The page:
# Speed of Newtonian Gravity

1. Apr 10, 2010

### Nabeshin

I've been told for many years now that the speed of newtonian gravity is infinite. However, I've never received an explanation (or derivation) as to why this is that completely satisfies me. Even the explanations in textbooks (e.g Hartle) seem lackluster to me. So let's see...
The field equations for newtonian gravity are:
$$\nabla ^2 \Phi = 4 \pi G \mu(\vec{r})$$

Okay, great. How can I deduce from this that gravity propagates instantly from this? Of course, there is the analogous equation from electrostatics:
$$\nabla ^2 \Phi = \frac{\rho(\vec{r})}{\epsilon_0}$$
But this is only valid for electrostatics and we know from the full Maxwell's how we can derive a wave equation and extract a wave velocity.

What would be golden is if we could somehow get a "wave equation" for Newtonian gravity where one could explicitly see the velocity go to infinity. Unfortunately, there are no analogs to maxwell's equations that I can manipulate towards this end. Is it precisely because no dynamical equations exist that we sort of assume propagation is instantaneous? At any rate, someone try their hand at a convincing, hopefully rigorous, explanation.

2. Apr 11, 2010

### Cleonis

It is my understanding that Laplace (1749-1827) gave an argument based on the supposition that with a finite speed of gravity there would be an aberration effect.

If newtonian gravity would have a mediator that propagates at a finite speed then the gravitational force that the planets experience would not be directed towards the instantaneous position of the Sun. Instead it would be directed towards an earlier position of the Sun (as seen from the perspective of the planet.) That would result in a torque that would decrease the planetary orbits.

When Laplace did his computations the level of astronomical data was such that he could put a very sharp upper limit on how much the Moon's orbit could possibly be decaying. From that a lower limit for the propagation speed of newtonian gravity can be derived. This lower limit was many times the speed of light.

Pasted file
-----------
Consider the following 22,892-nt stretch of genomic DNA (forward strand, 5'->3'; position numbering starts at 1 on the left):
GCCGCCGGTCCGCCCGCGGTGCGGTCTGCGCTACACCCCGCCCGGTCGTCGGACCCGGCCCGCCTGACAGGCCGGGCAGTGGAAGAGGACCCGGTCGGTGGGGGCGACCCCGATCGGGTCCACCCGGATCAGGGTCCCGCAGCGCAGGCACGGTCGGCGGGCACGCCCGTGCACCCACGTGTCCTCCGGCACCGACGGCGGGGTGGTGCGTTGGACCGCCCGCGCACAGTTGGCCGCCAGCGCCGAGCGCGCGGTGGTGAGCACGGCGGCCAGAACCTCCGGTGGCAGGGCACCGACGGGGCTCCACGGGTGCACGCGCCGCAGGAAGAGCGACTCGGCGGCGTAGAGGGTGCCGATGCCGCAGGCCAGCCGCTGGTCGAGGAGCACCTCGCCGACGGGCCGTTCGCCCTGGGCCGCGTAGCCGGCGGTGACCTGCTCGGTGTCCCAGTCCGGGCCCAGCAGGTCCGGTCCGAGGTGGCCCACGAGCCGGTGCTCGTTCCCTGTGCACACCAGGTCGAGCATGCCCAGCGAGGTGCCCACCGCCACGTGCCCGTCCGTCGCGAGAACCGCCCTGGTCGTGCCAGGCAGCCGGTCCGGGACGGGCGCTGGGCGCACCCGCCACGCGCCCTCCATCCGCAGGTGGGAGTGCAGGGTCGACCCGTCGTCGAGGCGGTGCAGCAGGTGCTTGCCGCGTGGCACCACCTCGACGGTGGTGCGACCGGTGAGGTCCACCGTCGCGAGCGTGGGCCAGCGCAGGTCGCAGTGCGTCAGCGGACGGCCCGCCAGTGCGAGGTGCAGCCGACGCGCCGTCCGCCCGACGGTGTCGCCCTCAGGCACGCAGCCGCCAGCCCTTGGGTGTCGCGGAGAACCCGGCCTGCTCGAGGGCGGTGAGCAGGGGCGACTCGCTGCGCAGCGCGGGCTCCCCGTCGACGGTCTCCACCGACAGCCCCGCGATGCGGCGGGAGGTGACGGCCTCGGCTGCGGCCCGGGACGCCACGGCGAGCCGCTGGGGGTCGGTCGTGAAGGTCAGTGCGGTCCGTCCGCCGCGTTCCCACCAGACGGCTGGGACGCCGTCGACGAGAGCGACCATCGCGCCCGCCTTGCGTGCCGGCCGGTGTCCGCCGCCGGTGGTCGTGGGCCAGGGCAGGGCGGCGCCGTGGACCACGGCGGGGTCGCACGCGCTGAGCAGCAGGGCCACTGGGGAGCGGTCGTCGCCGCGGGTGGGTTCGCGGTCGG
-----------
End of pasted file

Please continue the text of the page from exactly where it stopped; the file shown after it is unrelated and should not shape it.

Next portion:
It is my understanding that for many years this was regarded as a definitive argument for gravity as an instantaneous effect.

Incidentally, the supposition of an aberration effect does not carry over to special relativity. The first to explore the possibility of a Lorentz invariant theory of gravity was PoincarÃ©. He pointed out that the argument given by Laplace did not apply for the Lorentz invariant theory.

3. Apr 11, 2010

### Tomsk

I think it's the other way round, we assume the propagation speed is infinite, therefore dynamical equations don't exist.

If gravitational effects did propagate at finite speed in Newtonian gravity, you would expect the potential in free space to be a solution to the wave equation
$$\nabla^2\phi - \frac{1}{v^2}\frac{\partial^2 \phi}{\partial t^2} = 0$$
So you could say the Poisson equation for the potential in free space IS the wave equation but with 1/v^2 = 0. The potential can have time dependence so the time derivatives aren't necessarily zero (in other words time derivatives don't enter the equations because gravity propagates at infinite speed), unlike in electrostatics where you assume the time derivatives are zero.

I think?

4. Apr 11, 2010

### Nabeshin

Ah, this line of reasoning is interesting! But why must we expect the potential in free space to be a solution to the wave equation? I'll give you that it certainly seems like the most likely prospect, and the first I would try given the problem, but must it be so? Once you do assume that it is of the form of the wave equation, then I like the argument that v -> infinity in order to recover the field equation we know to be true.